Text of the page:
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NVIDIA Hopper Leaps Ahead in Generative AI at MLPerf

It’s official: NVIDIA delivered the world’s fastest platform in industry-standard tests for inference on generative AI.

In the latest MLPerf benchmarks, NVIDIA TensorRT-LLM — software that speeds and simplifies the complex job of inference on large language models — boosted the performance of NVIDIA Hopper architecture GPUs on the GPT-J LLM nearly 3x over their results just six months ago.

The dramatic speedup demonstrates the power of NVIDIA’s full-stack platform of chips, systems and software to handle the demanding requirements of running generative AI.

Leading companies are using TensorRT-LLM to optimize their models. And NVIDIA NIM  — a set of inference microservices that includes inferencing engines like TensorRT-LLM — makes it easier than ever for businesses to deploy NVIDIA’s inference platform.

Chart of NVIDIA Hopper GPUs with TensorRT-LLM on MLPerf Inference GPT-J

Raising the Bar in Generative AI

TensorRT-LLM running on NVIDIA H200 Tensor Core GPUs — the latest, memory-enhanced Hopper GPUs — delivered the fastest performance running inference in MLPerf’s biggest test of generative AI to date.

The new benchmark uses the largest version of Llama 2, a state-of-the-art large language model packing 70 billion parameters. The model is more than 10x larger than the GPT-J LLM first used in the September benchmarks.

The memory-enhanced H200 GPUs, in their MLPerf debut, used TensorRT-LLM to produce up to 31,000 tokens/second, a record on MLPerf’s Llama 2 benchmark.

The H200 GPU results include up to 14% gains from a custom thermal solution. It’s one example of innovations beyond standard air cooling that systems builders are applying to their NVIDIA MGX designs to take the performance of Hopper GPUs to new heights.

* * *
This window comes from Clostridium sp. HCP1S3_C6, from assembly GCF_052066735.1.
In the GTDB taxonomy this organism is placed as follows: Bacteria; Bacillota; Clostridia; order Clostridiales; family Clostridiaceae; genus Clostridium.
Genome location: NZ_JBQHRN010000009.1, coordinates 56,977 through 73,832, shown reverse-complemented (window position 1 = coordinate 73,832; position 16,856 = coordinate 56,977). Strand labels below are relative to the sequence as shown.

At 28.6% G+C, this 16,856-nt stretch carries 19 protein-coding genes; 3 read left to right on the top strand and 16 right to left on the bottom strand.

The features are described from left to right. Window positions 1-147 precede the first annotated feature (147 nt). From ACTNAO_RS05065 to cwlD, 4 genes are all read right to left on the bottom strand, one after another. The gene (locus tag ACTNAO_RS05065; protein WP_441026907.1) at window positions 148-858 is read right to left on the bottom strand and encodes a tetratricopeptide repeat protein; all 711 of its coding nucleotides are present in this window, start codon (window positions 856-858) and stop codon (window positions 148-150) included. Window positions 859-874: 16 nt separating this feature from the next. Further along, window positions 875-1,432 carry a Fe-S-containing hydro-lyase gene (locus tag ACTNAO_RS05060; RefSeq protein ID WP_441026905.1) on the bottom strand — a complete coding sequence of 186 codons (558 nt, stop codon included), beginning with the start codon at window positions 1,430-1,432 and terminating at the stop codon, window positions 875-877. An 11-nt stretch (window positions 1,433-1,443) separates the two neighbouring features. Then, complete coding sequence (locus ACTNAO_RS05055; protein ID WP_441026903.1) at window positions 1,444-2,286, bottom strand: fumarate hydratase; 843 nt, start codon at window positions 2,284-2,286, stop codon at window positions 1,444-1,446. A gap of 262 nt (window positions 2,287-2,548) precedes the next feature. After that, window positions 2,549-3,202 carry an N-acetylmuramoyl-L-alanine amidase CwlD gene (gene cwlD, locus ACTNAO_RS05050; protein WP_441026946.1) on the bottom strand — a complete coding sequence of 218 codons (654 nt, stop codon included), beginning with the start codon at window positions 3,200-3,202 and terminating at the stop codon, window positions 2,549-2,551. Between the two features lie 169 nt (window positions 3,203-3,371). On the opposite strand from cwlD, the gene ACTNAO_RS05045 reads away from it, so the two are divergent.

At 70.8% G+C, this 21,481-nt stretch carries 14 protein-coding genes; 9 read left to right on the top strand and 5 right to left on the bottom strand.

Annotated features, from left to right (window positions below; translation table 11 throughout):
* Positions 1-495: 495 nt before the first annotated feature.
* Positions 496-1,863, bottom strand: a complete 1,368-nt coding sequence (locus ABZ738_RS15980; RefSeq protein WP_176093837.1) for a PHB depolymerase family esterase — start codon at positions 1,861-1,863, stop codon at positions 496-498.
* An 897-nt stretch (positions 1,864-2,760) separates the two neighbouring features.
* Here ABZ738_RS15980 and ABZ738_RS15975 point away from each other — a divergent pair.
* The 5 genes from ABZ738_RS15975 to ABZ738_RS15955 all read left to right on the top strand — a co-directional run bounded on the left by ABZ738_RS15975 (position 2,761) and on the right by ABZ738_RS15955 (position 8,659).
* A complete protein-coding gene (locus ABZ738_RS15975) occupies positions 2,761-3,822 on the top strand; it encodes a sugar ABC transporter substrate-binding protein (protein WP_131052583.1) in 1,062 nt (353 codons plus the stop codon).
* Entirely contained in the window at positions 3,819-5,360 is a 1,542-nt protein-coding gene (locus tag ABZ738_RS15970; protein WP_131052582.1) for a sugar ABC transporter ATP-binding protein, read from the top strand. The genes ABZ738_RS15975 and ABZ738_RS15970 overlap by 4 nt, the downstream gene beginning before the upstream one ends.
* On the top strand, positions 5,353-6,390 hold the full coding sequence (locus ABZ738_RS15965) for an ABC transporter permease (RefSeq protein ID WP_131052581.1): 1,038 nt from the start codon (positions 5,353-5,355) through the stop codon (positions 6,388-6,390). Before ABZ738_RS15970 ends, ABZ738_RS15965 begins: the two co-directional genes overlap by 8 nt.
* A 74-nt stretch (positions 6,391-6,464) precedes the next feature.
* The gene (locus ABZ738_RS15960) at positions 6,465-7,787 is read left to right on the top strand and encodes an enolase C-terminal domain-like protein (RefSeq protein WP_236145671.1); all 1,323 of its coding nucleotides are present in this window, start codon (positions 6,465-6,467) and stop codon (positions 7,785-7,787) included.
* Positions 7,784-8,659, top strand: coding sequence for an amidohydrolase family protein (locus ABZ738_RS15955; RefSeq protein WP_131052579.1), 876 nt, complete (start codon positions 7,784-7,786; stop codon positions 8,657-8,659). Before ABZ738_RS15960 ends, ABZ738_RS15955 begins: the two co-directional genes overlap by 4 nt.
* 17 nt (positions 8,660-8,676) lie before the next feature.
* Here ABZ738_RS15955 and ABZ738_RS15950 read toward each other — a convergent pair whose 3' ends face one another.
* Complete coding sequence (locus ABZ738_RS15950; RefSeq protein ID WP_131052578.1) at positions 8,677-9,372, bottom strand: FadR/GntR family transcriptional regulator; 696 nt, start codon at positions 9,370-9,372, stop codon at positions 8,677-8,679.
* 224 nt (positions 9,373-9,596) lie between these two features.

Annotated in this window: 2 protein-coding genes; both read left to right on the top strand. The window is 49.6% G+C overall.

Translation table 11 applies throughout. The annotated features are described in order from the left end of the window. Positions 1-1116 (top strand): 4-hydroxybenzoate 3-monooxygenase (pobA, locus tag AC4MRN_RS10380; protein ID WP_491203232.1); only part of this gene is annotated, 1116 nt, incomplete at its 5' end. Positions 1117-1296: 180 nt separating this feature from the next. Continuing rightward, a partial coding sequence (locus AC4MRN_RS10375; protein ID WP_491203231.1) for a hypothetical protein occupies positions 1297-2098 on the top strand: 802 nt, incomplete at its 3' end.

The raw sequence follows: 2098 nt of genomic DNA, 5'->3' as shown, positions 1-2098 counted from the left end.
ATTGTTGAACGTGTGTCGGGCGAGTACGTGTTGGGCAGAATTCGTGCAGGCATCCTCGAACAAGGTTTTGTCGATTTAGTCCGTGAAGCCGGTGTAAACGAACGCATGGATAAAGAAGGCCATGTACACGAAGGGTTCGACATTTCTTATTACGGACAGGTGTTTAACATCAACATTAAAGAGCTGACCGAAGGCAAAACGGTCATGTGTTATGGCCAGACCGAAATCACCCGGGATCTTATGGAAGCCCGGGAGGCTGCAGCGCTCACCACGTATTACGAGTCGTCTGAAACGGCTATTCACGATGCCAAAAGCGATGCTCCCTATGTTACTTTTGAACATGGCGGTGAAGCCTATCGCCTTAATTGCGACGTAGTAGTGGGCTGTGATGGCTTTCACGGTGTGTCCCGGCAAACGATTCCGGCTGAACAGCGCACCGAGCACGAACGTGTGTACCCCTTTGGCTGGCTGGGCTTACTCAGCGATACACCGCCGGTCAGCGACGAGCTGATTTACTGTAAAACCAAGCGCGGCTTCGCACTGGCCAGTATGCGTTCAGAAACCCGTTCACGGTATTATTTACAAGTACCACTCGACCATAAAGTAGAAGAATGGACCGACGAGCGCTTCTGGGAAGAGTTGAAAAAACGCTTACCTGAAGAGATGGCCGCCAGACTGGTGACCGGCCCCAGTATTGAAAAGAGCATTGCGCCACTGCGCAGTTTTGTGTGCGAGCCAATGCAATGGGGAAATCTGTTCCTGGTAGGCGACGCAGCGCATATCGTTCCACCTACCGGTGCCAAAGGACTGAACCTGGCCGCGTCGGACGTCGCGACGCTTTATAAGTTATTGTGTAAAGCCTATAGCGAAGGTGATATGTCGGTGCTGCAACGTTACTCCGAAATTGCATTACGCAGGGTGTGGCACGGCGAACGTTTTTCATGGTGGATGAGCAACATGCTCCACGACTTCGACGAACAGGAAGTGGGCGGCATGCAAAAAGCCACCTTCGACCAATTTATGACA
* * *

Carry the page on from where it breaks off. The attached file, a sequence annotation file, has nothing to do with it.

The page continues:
Chart of NVIDIA performance on MLPerf inference Llama 2 70B

Memory Boost for NVIDIA Hopper GPUs

NVIDIA is sampling H200 GPUs to customers today and shipping in the second quarter. They’ll be available soon from nearly 20 leading system builders and cloud service providers.

H200 GPUs pack 141GB of HBM3e running at 4.8TB/s. That’s 76% more memory flying 43% faster compared to H100 GPUs. These accelerators plug into the same boards and systems and use the same software as H100 GPUs.

With HBM3e memory, a single H200 GPU can run an entire Llama 2 70B model with the highest throughput, simplifying and speeding inference.

GH200 Packs Even More Memory

Even more memory — up to 624GB of fast memory, including 144GB of HBM3e — is packed in NVIDIA GH200 Superchips, which combine on one module a Hopper architecture GPU and a power-efficient NVIDIA Grace CPU. NVIDIA accelerators are the first to use HBM3e memory technology.

With nearly 5 TB/second memory bandwidth, GH200 Superchips delivered standout performance, including on memory-intensive MLPerf tests such as recommender systems.

Sweeping Every MLPerf Test